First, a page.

What Is a Tax Incidence?
The phrase “tax incidence” (or incidence of tax) refers to the split of a tax burden among stakeholders such as buyers and sellers or producers and consumers. Tax incidence is also connected to supply and demand price elasticity. When supply is more elastic than demand, the buyer bears the tax burden. If demand is more elastic than supply, the tax will be borne by producers.
- A tax incidence depicts a situation in which purchasers and sellers share a tax burden.
- A tax incidence will also specify who bears the cost of a new tax, such as producers and consumers or different class divisions of a community.
- The elasticity of a good’s demand may aid in understanding the tax incidence among parties.
How a Tax Incidence Works
The tax incidence indicates the allocation of the tax liabilities that the buyer and seller must cover. The extent to which each party contributes to meeting the obligation varies according to the related price elasticity of the product or service in question, as well as how the product or service is presently influenced by supply and demand principles.
Tax incidence determines whether a new tax will be paid for by consumers or producers. Prescription medication demand, for example, is generally inelastic. Regardless of price adjustments, its market will stay largely stable.
Levying New Taxes on Inelastic and Elastic Goods
Another example is that cigarette demand is usually inelastic. When governments levy a cigarette tax, manufacturers raise the selling price by the entire amount of the tax, shifting the tax burden to consumers. Price has little effect on cigarette demand, according to study. Of course, this idea has limitations. Consumer demand would diminish if the price of a pack of smokes suddenly jumped from $5 to $1,000.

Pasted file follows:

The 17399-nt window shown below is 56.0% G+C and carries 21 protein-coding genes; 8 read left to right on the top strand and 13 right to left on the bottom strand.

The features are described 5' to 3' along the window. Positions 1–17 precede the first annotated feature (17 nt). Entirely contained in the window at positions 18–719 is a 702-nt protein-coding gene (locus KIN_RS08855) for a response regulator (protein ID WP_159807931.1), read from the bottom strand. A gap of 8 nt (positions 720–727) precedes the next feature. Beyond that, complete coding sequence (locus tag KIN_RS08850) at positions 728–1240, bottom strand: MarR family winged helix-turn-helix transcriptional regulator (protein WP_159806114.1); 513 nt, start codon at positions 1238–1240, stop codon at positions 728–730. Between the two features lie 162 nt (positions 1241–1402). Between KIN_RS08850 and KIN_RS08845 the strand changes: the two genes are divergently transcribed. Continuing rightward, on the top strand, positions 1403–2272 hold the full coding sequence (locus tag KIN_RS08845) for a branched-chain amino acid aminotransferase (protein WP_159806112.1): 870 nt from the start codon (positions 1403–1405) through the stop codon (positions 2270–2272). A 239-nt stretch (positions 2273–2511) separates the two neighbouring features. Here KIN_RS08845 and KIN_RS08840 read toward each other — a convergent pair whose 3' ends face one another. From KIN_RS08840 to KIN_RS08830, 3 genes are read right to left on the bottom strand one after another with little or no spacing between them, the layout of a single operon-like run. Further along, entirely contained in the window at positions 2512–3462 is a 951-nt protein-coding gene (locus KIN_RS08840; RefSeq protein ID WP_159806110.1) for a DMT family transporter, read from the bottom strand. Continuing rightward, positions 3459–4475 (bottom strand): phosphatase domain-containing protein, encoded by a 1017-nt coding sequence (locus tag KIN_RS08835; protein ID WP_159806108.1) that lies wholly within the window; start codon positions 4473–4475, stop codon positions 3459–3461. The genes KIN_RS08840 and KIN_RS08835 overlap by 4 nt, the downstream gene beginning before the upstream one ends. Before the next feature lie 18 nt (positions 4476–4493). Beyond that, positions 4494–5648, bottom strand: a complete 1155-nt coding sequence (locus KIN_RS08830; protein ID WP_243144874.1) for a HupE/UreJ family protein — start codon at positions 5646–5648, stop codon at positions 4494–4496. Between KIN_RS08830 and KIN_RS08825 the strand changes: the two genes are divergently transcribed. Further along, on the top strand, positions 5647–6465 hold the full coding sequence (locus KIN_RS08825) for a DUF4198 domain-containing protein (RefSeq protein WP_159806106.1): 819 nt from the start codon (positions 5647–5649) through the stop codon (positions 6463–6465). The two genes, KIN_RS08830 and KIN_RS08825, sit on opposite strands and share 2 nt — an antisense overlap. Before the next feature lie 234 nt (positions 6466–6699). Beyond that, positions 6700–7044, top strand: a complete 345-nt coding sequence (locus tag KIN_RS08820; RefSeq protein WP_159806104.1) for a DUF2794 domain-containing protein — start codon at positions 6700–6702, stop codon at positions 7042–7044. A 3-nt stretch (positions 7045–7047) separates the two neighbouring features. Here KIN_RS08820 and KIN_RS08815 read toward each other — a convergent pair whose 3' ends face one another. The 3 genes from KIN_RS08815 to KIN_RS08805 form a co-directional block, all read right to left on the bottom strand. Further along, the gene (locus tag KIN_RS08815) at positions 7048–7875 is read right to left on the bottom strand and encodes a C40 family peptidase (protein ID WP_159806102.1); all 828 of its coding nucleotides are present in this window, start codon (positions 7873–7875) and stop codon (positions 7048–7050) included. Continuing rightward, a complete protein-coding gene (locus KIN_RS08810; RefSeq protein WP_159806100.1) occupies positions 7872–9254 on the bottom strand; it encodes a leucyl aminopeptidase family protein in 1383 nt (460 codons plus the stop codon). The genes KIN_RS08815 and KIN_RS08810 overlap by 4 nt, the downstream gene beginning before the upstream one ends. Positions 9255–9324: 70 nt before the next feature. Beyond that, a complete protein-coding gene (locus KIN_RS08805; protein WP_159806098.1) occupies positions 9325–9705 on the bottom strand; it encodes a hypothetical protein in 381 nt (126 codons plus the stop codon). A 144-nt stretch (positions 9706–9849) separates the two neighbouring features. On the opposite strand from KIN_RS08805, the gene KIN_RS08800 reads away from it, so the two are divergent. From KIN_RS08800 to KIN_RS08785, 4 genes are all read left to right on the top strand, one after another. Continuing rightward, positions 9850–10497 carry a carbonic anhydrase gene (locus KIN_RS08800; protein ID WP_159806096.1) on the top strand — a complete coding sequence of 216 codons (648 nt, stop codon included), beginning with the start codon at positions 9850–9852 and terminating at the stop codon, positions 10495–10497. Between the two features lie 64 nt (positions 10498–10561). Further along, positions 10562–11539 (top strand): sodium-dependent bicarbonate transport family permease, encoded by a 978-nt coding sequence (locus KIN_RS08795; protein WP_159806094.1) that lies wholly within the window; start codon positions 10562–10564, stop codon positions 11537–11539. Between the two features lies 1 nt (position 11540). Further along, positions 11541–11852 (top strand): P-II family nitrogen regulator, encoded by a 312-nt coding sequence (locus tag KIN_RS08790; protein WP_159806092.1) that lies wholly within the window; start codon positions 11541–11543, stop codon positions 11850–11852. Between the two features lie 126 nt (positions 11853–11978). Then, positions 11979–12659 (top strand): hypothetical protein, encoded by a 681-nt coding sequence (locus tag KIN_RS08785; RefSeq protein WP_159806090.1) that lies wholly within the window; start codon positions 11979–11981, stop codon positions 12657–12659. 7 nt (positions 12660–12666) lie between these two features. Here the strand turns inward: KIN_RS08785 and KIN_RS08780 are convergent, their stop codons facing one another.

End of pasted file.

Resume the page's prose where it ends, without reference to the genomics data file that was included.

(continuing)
If additional taxes are imposed on an elastic product, such as fine jewelry, the majority of the burden is likely to transfer to the producer, since a price rise may have a considerable influence on demand for the linked commodities. Elastic products are those that have near replacements or are non-essential.
Price Elasticity and Tax Incidence
Price elasticity depicts how buyer behavior varies in reaction to changes in the price of an item or service. Demand is considered to be inelastic when the customer is likely to continue buying an item or service notwithstanding a price adjustment. When the price of an item or service has a significant influence on the amount of demand, the demand is said to be highly elastic.
Gasoline and prescription drugs are two examples of inelastic products or services. With price adjustments, the overall level of consumption stays stable. Elastic items are ones whose demand is heavily influenced by price. This category contains luxury items, residences, and apparel.
The following is the formula for calculating the consumer’s tax burden, with “E” signifying elasticity:
- E (supply) + (E (demand)) (supply)
The following is the formula for calculating the producer or supplier’s tax burden, with “E” signifying elasticity:
- E (demand) / (E (supply) + E (demand))
What Does Tax Incidence Determine?
Tax incidence indicates who or what eventually suffers the cost of a tax, as opposed to merely who pays the tax directly.
Are Consumers or Retailers Impacted More By Tax Incidence?
Tax incidence may affect a variety of parties, such as when a customer must pay higher sales taxes and so spends less at a shop, harming the company’s sales and perhaps resulting to job layoffs or store closures.
What Is Elastic Vs. Inelastic Demand?
Elastic demand is demand that grows or decreases in response to the price of a service or product, the situation of the economy, or the individual’s financial health. Inelastic demand is demand that is unaffected by price changes, the status of the economy, tax incidence, or any other financial issue. It is the distinction between purchasing leisure or self-care items vs purchasing food and medication.
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